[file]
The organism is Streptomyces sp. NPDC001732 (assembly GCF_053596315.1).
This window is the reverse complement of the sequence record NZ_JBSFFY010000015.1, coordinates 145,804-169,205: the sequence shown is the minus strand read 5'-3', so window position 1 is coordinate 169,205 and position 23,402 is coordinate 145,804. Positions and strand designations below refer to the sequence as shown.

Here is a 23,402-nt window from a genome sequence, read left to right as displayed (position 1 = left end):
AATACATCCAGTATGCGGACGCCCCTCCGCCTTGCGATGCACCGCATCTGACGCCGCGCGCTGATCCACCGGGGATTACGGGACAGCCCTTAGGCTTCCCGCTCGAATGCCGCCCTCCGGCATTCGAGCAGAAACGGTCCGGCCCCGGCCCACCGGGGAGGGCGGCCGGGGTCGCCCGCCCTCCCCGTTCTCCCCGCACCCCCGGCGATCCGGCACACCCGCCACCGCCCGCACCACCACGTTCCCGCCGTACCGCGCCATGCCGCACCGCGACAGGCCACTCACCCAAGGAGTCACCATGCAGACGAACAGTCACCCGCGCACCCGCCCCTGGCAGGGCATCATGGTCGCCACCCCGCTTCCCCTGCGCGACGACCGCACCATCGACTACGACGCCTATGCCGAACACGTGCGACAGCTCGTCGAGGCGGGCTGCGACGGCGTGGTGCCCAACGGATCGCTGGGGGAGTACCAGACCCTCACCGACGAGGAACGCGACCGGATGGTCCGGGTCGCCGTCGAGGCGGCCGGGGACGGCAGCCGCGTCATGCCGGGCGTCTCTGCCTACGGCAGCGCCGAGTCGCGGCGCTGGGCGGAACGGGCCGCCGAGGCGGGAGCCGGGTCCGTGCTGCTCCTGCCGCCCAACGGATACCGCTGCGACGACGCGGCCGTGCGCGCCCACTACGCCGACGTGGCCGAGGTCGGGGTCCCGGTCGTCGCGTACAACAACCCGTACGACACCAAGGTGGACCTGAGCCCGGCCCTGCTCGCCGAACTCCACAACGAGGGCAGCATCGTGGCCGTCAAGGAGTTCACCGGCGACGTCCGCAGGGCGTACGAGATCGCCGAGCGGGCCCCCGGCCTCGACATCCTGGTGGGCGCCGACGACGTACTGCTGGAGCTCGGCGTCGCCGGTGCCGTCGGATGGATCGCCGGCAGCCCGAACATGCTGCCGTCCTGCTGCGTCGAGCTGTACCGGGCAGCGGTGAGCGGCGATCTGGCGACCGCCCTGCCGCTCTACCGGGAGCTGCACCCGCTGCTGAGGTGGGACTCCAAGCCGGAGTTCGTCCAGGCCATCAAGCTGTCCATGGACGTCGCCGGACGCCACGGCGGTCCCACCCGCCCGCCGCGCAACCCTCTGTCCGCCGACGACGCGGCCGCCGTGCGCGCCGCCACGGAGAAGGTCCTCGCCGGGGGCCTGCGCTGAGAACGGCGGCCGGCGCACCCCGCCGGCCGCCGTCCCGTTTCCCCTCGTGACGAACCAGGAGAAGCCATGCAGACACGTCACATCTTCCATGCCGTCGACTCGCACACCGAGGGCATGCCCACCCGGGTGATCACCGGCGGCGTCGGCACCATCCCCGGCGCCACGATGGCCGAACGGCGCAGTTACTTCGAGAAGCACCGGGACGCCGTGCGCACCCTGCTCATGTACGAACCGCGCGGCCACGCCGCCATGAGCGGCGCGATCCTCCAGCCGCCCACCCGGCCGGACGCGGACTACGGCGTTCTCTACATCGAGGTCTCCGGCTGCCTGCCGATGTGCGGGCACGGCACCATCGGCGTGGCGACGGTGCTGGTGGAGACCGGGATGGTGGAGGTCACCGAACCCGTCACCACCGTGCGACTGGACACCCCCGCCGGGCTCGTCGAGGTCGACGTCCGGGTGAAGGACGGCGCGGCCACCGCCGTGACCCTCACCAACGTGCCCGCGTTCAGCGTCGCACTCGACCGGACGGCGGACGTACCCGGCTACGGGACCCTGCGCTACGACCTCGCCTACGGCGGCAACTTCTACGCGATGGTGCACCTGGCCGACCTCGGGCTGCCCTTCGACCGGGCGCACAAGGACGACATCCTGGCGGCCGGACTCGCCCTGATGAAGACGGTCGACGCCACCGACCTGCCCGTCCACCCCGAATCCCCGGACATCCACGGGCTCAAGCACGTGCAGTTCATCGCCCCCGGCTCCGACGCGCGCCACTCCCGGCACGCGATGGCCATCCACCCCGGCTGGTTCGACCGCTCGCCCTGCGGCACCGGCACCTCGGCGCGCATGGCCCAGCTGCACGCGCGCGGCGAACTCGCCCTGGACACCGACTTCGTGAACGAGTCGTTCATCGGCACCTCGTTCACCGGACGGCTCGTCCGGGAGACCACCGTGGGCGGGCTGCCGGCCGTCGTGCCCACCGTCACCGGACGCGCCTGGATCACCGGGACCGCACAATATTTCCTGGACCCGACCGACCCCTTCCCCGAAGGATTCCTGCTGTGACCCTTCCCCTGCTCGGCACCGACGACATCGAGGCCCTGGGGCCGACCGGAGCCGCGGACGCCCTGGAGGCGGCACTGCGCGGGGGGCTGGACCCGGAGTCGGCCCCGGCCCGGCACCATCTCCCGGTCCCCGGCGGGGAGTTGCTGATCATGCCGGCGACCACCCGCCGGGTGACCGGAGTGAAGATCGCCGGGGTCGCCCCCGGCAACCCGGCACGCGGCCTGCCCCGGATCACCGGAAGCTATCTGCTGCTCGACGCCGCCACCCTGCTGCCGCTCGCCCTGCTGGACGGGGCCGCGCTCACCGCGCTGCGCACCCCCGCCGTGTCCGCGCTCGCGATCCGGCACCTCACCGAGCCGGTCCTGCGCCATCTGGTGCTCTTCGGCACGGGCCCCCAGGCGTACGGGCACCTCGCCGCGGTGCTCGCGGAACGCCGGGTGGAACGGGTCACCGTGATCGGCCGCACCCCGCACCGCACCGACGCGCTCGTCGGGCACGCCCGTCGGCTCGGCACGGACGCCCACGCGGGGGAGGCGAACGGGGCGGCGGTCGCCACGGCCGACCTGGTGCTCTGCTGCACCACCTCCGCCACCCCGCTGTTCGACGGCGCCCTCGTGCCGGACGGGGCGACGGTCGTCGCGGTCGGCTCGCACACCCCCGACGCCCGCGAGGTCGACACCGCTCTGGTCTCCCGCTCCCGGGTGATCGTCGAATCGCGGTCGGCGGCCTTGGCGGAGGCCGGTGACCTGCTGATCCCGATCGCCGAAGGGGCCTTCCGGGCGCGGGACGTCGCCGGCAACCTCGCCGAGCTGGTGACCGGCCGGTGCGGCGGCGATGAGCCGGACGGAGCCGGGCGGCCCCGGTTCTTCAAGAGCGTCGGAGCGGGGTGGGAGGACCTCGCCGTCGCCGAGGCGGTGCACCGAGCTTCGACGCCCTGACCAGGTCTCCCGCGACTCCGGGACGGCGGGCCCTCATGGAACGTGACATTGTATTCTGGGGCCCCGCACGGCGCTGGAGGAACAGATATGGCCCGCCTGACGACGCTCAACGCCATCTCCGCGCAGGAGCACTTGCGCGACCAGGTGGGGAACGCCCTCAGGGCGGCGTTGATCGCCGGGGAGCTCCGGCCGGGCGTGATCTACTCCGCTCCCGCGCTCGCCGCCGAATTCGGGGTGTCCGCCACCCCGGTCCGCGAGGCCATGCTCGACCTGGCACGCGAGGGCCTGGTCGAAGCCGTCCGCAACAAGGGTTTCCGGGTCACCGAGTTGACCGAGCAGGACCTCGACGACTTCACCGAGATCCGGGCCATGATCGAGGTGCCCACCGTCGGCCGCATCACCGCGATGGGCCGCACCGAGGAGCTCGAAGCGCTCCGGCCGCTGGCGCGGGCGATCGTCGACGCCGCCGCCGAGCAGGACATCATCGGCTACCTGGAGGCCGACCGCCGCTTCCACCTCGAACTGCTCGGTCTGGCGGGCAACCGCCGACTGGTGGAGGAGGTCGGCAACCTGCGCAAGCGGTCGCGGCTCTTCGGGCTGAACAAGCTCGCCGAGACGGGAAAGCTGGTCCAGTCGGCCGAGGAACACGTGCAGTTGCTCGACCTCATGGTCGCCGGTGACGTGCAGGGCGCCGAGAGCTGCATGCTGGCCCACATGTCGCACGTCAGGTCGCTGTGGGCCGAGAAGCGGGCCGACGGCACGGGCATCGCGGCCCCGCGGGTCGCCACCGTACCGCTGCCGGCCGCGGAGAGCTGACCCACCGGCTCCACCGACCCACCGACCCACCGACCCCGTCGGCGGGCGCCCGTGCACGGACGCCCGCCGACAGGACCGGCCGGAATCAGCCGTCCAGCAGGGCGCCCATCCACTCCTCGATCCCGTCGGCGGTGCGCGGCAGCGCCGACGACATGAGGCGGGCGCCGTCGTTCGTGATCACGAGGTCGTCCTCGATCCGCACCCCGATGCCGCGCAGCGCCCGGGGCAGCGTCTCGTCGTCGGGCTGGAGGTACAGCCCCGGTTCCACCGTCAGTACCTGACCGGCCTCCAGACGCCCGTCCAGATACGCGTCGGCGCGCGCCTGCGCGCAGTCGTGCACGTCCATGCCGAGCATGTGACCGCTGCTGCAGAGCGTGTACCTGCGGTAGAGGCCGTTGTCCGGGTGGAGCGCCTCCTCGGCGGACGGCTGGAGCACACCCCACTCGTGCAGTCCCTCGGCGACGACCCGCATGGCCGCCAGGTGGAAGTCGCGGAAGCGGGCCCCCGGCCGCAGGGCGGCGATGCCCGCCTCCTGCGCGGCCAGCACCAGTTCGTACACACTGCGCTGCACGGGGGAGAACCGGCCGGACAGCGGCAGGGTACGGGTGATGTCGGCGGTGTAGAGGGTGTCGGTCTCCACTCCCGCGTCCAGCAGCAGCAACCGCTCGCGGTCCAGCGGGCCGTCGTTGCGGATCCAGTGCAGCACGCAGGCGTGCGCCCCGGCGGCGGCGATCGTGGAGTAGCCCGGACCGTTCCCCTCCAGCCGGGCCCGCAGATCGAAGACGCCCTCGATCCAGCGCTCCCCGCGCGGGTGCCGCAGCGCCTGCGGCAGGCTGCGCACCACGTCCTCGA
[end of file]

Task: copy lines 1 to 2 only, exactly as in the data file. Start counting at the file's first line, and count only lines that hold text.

The organism is Streptomyces sp. NPDC001732 (assembly GCF_053596315.1).
This window is the reverse complement of the sequence record NZ_JBSFFY010000015.1, coordinates 145,804-169,205: the sequence shown is the minus strand read 5'-3', so window position 1 is coordinate 169,205 and position 23,402 is coordinate 145,804. Positions and strand designations below refer to the sequence as shown.